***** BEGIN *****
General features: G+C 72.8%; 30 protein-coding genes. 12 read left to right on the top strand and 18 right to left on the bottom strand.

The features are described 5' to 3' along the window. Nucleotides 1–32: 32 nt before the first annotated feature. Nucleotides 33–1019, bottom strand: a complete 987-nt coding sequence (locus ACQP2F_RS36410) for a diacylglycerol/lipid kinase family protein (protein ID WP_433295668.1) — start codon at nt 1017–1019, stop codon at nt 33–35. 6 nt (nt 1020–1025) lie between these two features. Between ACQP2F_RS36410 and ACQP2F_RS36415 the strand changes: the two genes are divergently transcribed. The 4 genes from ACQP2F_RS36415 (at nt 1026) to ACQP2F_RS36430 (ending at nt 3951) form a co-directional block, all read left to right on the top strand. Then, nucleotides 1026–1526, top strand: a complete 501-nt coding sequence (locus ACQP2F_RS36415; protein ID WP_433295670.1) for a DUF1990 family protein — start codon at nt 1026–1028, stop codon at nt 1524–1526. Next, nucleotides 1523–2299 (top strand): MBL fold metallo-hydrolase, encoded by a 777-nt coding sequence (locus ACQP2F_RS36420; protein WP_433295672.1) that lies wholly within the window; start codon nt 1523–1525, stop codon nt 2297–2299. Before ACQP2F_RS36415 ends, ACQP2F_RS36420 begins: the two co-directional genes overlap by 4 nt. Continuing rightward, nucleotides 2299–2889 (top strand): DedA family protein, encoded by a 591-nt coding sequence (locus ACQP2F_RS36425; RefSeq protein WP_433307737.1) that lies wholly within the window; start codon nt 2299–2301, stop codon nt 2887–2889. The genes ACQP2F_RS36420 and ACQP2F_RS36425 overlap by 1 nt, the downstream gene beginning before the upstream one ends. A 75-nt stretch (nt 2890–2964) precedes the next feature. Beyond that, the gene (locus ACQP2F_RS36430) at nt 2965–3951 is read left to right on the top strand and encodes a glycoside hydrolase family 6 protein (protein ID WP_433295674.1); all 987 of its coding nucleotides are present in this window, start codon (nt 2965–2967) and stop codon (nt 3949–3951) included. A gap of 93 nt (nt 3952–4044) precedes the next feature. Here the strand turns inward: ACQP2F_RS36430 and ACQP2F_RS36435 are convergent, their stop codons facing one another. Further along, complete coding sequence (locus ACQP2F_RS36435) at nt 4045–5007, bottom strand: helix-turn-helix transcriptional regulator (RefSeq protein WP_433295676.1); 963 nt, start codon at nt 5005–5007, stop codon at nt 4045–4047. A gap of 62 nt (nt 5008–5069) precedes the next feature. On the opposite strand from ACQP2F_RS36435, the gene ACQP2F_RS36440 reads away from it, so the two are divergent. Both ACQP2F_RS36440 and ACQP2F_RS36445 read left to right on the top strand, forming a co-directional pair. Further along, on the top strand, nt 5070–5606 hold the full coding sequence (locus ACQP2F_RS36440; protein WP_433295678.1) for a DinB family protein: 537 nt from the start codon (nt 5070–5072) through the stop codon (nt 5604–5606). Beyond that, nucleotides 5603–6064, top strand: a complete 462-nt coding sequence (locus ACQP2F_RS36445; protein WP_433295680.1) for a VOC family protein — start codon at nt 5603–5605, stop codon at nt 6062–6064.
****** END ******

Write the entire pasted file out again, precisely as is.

General features: G+C 72.8%; 30 protein-coding genes. 12 read left to right on the top strand and 18 right to left on the bottom strand.

The features are described 5' to 3' along the window. Nucleotides 1–32: 32 nt before the first annotated feature. Nucleotides 33–1019, bottom strand: a complete 987-nt coding sequence (locus ACQP2F_RS36410) for a diacylglycerol/lipid kinase family protein (protein ID WP_433295668.1) — start codon at nt 1017–1019, stop codon at nt 33–35. 6 nt (nt 1020–1025) lie between these two features. Between ACQP2F_RS36410 and ACQP2F_RS36415 the strand changes: the two genes are divergently transcribed. The 4 genes from ACQP2F_RS36415 (at nt 1026) to ACQP2F_RS36430 (ending at nt 3951) form a co-directional block, all read left to right on the top strand. Then, nucleotides 1026–1526, top strand: a complete 501-nt coding sequence (locus ACQP2F_RS36415; protein ID WP_433295670.1) for a DUF1990 family protein — start codon at nt 1026–1028, stop codon at nt 1524–1526. Next, nucleotides 1523–2299 (top strand): MBL fold metallo-hydrolase, encoded by a 777-nt coding sequence (locus ACQP2F_RS36420; protein WP_433295672.1) that lies wholly within the window; start codon nt 1523–1525, stop codon nt 2297–2299. Before ACQP2F_RS36415 ends, ACQP2F_RS36420 begins: the two co-directional genes overlap by 4 nt. Continuing rightward, nucleotides 2299–2889 (top strand): DedA family protein, encoded by a 591-nt coding sequence (locus ACQP2F_RS36425; RefSeq protein WP_433307737.1) that lies wholly within the window; start codon nt 2299–2301, stop codon nt 2887–2889. The genes ACQP2F_RS36420 and ACQP2F_RS36425 overlap by 1 nt, the downstream gene beginning before the upstream one ends. A 75-nt stretch (nt 2890–2964) precedes the next feature. Beyond that, the gene (locus ACQP2F_RS36430) at nt 2965–3951 is read left to right on the top strand and encodes a glycoside hydrolase family 6 protein (protein ID WP_433295674.1); all 987 of its coding nucleotides are present in this window, start codon (nt 2965–2967) and stop codon (nt 3949–3951) included. A gap of 93 nt (nt 3952–4044) precedes the next feature. Here the strand turns inward: ACQP2F_RS36430 and ACQP2F_RS36435 are convergent, their stop codons facing one another. Further along, complete coding sequence (locus ACQP2F_RS36435) at nt 4045–5007, bottom strand: helix-turn-helix transcriptional regulator (RefSeq protein WP_433295676.1); 963 nt, start codon at nt 5005–5007, stop codon at nt 4045–4047. A gap of 62 nt (nt 5008–5069) precedes the next feature. On the opposite strand from ACQP2F_RS36435, the gene ACQP2F_RS36440 reads away from it, so the two are divergent. Both ACQP2F_RS36440 and ACQP2F_RS36445 read left to right on the top strand, forming a co-directional pair. Further along, on the top strand, nt 5070–5606 hold the full coding sequence (locus ACQP2F_RS36440; protein WP_433295678.1) for a DinB family protein: 537 nt from the start codon (nt 5070–5072) through the stop codon (nt 5604–5606). Beyond that, nucleotides 5603–6064, top strand: a complete 462-nt coding sequence (locus ACQP2F_RS36445; protein WP_433295680.1) for a VOC family protein — start codon at nt 5603–5605, stop codon at nt 6062–6064.